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Logan Home >MakerBot and 3D Printing Resources

What Will You Make?

Join Schreiner University's newest 3D Design and Printing Club...The ScholarBots!

Check out, where other Makers share their 3D designs. 

Logan Library has the MakerBot Replicator with Dual Extrusion (meaning it has the ability to make 2 color prints). To learn more about this technology check out the MakerBot website.

Being a Maker is a fairly easy process and it goes something like this:

Step 1. Design a 3D object with software (like Google's free SketchUp or another program)
Step 2. Check the design for errors prior to printing using an online tool.
Step 3. Print your design with the MakerBot Replicator.

Starting the Design Process - Software

The first step is to get acquainted with some 3D design software.  I recommend Google SketchUp, which can be found here for free (PC or Mac).  You do not need to purchase the pro version, the free Google SketchUp 8 will work just fine.  You can also use AutoCAD and Rhino 3D (as well as many others) to design your object.  Other free 3D design programs include OpenCAD and OpenSCAD.

Getting Your Design Saved to the .STL File Type - Plug-Ins

The crucial plug-in you need for Google SketchUp that allows us to export a .STL file, which we will use in the MakerBot's Replicator G software.  You can find the SketchUp SKP to STL Plug-in here.

If you used another 3D design program and does not feature an option to export to .STL, you can use MeshLab freeware to convert your file.  MeshLab is located here.

Start Designing in 3D - Tutorials and Guides

SketchUp tutorial programs are available online and they are very helpful to get up and running quickly. Here is a list from Google on SketchUp tutorials and training.

Fix Design Errors Prior to Printing

Once you have your first design done and saved in the .STL file format you need to run the design through a checker to see if it will print well.  Check your 3D design for errors before printing and automatically repair any issues that might cause your print to fail.  Follow the directions on this page to run your design through a pre-print check here. Remember to try to keep your first design fairly small in size.

Are You Ready to Print Your First 3D Design?

Contact me here and I will walk you through the next steps of making an appointment to print your model.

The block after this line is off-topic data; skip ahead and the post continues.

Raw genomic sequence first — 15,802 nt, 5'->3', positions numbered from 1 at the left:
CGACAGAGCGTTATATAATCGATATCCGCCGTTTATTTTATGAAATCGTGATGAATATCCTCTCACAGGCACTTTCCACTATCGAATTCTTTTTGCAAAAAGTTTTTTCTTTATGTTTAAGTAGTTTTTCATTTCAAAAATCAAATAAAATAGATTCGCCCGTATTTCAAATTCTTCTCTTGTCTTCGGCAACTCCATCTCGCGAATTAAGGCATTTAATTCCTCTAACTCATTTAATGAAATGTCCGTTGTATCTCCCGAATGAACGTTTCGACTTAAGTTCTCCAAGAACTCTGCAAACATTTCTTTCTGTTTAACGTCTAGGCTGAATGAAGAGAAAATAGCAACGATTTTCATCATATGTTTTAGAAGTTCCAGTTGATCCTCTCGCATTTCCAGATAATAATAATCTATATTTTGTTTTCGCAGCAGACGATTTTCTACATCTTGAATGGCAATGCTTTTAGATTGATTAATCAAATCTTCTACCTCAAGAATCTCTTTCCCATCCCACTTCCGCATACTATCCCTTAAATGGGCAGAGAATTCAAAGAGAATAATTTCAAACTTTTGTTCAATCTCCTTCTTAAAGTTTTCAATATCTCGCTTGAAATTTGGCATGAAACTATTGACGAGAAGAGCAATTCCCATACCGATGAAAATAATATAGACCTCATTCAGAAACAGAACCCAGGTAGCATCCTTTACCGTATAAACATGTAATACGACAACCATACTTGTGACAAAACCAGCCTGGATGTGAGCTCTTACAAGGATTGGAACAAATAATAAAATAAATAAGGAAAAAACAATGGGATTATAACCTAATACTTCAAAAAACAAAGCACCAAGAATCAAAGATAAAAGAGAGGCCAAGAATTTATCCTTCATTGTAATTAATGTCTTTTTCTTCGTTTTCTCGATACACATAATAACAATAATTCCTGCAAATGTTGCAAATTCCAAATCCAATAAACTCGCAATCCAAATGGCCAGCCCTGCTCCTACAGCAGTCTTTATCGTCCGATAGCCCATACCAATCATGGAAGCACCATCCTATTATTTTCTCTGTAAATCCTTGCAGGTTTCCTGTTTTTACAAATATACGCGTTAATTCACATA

We currently have White, Black, Clear, Red, and Blue plastic.

What to Expect from your First 3D Print

*Hint- Keep your first 3D design simple and small.

Yoda Bust made with MakerBotRemember that the larger the object the more time and money it will cost to print.  Objects will be charged according to the time it takes to print.  For one hour of printing you will be charged $2.00.

 Also keep in mind that your end product cannot exceed the Replicator’s maximum build size of 225 x 145 x 150 millimeters, or 8.9 x 5.7 x 5.9 inches. I recommend you go fairly small with your first design.

My first design was a baseball display stand that was basically a 2" cube with an indentation on top for the ball to fit into, I also featured some raised lettering on the front of it. You can see my first 3D project Ball Holder Printhere.

Slight imperfections are common as well as the possibility of your print not coming out as smoothly as your model looks on your computer screen (though you can clean up some of the imprefections with fine sand paper and other tools).

The Replicator is best at printing objects designed from the ground up (it will print your object layer by layer starting at the bottom- like layers of cake frosting). Objects that contain extreme overhangs, or where parts of the object are suspended in mid-air or protruding from the object will not print as well as solid objects or portions of the object with support.  Also, long thin pieces often will cool quickly on the build platform and may warp or turn-up.  Being a Maker involves a good deal of trial and error.  Keep your designs small at first and see how it goes.

Have more questions? Contact me here and I will include you on the Schreiner Maker Club email list where I will push information to you and invite you to 3D Printing information sessions.

Congrats on making the first steps towards being a Maker, where you can make almost anything you can dream up. I promise that you will never forget the experience of dreaming up an object, designing it in 3D, and finally holding it in your hands. The future is what are you going to do with it?